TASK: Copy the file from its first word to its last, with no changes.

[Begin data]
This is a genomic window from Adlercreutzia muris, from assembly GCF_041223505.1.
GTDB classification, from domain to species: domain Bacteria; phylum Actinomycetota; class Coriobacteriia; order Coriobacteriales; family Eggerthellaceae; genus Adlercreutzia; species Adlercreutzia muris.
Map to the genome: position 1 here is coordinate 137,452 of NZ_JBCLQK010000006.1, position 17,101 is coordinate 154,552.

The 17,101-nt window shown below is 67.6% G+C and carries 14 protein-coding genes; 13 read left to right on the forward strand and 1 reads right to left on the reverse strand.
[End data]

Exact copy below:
This is a genomic window from Adlercreutzia muris, from assembly GCF_041223505.1.
GTDB classification, from domain to species: domain Bacteria; phylum Actinomycetota; class Coriobacteriia; order Coriobacteriales; family Eggerthellaceae; genus Adlercreutzia; species Adlercreutzia muris.
Map to the genome: position 1 here is coordinate 137,452 of NZ_JBCLQK010000006.1, position 17,101 is coordinate 154,552.

The 17,101-nt window shown below is 67.6% G+C and carries 14 protein-coding genes; 13 read left to right on the forward strand and 1 reads right to left on the reverse strand.